Two large-scale sealing tests conducted at Atomic Energy of Canada's underground research laboratory: the buffer-container experiment and the isothermal test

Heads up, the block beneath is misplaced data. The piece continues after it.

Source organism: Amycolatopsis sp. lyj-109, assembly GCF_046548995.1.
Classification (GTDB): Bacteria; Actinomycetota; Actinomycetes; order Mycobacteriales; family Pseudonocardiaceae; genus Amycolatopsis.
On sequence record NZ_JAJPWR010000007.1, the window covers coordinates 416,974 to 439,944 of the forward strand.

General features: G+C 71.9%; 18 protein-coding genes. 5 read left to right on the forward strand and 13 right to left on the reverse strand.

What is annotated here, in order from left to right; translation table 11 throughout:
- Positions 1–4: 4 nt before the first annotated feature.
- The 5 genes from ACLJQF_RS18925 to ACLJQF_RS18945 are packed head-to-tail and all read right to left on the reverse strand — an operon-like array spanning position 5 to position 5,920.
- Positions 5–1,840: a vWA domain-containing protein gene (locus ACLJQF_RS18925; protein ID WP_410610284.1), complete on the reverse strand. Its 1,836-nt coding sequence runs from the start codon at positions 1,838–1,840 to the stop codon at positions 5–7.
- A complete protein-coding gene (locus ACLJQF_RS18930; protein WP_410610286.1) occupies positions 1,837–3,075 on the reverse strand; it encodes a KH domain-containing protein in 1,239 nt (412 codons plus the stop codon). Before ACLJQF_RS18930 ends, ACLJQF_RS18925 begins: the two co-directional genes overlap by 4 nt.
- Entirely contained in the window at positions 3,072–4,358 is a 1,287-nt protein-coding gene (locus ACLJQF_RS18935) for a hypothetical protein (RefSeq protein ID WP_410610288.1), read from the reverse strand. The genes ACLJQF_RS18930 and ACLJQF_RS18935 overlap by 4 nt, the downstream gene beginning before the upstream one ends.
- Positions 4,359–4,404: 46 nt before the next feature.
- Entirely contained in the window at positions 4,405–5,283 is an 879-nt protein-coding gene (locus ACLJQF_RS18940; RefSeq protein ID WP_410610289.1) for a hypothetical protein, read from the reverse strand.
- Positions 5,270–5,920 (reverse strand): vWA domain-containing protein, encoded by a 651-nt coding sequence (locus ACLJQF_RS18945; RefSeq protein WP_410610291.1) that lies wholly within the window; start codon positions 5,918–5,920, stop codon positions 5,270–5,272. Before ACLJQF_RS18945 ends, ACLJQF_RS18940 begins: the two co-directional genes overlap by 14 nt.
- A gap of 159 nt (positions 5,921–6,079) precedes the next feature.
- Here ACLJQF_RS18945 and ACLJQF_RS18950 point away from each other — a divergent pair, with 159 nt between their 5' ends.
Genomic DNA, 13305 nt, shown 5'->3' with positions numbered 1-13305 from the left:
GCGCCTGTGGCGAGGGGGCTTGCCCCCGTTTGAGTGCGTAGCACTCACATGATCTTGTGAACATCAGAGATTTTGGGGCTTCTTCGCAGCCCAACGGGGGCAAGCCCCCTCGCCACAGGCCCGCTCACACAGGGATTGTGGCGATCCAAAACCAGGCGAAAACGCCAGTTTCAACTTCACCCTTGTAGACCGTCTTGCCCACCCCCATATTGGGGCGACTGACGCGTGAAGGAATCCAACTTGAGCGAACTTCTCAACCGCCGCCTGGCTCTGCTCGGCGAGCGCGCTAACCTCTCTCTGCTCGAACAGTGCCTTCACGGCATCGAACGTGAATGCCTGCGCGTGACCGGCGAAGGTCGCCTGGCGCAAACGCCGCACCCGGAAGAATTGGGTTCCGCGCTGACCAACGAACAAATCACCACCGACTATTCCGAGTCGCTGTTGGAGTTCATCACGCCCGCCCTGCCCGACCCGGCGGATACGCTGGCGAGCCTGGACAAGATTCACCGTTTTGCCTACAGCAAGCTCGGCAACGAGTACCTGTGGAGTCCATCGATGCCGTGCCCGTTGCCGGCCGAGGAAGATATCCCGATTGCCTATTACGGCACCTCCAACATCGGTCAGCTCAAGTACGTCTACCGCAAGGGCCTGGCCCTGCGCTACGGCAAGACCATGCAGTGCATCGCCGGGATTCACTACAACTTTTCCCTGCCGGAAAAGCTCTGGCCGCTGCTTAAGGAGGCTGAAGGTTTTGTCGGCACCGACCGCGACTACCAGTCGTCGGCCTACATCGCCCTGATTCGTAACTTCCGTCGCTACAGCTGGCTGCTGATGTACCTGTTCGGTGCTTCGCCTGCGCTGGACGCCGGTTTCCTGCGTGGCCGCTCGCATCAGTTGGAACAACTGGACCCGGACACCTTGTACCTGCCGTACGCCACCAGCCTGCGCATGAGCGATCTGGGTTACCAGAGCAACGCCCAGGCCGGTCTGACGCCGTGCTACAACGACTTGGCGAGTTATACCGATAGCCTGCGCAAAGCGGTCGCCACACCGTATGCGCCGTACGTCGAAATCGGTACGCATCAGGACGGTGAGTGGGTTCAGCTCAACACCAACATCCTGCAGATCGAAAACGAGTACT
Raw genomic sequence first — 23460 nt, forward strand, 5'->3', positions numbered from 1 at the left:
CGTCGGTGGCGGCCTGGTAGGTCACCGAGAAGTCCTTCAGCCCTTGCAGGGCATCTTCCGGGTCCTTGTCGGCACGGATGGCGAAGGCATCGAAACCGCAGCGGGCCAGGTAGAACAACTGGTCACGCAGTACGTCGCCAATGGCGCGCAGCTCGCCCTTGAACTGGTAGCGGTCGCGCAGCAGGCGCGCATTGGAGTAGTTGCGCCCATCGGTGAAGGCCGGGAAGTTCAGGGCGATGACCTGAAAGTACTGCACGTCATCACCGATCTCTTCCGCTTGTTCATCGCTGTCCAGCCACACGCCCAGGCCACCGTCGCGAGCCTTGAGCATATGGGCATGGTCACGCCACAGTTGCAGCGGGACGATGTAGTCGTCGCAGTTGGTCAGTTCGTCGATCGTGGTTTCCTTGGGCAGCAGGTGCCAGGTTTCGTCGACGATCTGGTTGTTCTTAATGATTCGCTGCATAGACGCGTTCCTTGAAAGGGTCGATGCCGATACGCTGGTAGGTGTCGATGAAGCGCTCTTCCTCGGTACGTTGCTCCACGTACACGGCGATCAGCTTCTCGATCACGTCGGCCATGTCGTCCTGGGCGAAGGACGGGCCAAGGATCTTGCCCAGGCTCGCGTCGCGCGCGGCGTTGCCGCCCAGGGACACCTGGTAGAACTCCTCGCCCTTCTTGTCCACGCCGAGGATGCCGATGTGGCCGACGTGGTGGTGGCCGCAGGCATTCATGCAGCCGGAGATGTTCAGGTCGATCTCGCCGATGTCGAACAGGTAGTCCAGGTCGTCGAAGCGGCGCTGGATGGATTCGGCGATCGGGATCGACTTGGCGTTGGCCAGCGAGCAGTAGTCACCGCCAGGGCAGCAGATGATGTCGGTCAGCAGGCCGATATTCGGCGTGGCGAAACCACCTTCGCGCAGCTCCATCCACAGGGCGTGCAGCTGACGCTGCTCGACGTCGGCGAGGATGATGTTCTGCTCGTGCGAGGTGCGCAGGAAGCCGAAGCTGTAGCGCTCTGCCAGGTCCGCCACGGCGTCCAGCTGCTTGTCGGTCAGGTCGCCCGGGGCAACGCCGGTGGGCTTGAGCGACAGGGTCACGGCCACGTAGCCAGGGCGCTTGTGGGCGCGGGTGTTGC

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Two large-scale sealing experiments were conducted at Atomic Energy of Canada Limited's Underground Research Laboratory at Lac du Bonnet, Manitoba. The rate of water uptake in densely compacted sand-clay buffer materials proposed for use in a deep geologic repository for spent nuclear fuel was monitored. The buffer-container experiment examined the influence of heat on the performance of a large mass of buffer. Temperatures, water contents, and total and hydraulic pressures within and surrounding the installation were monitored for approximately 2.5 years. Local groundwater pressures increased as a result of rising temperatures. Water uptake and redistribution occurred in the buffer due to drying shrinkage close to the heater and counter-acted swelling due to an increase in water content near the rock-buffer interface. The isothermal test (ITT) allowed natural groundwater uptake from the surrounding rock mass under isothermal conditions. It was monitored for a period of 6.5 years and is the first, and longest running test of its kind yet conducted in the world. During its operation, the ITT (for as yet unconfirmed reasons) experienced a 35% decrease in the rate of water supply relative to that measured prior to experiment installation. This decrease impacts on the time required for saturation to be achieved.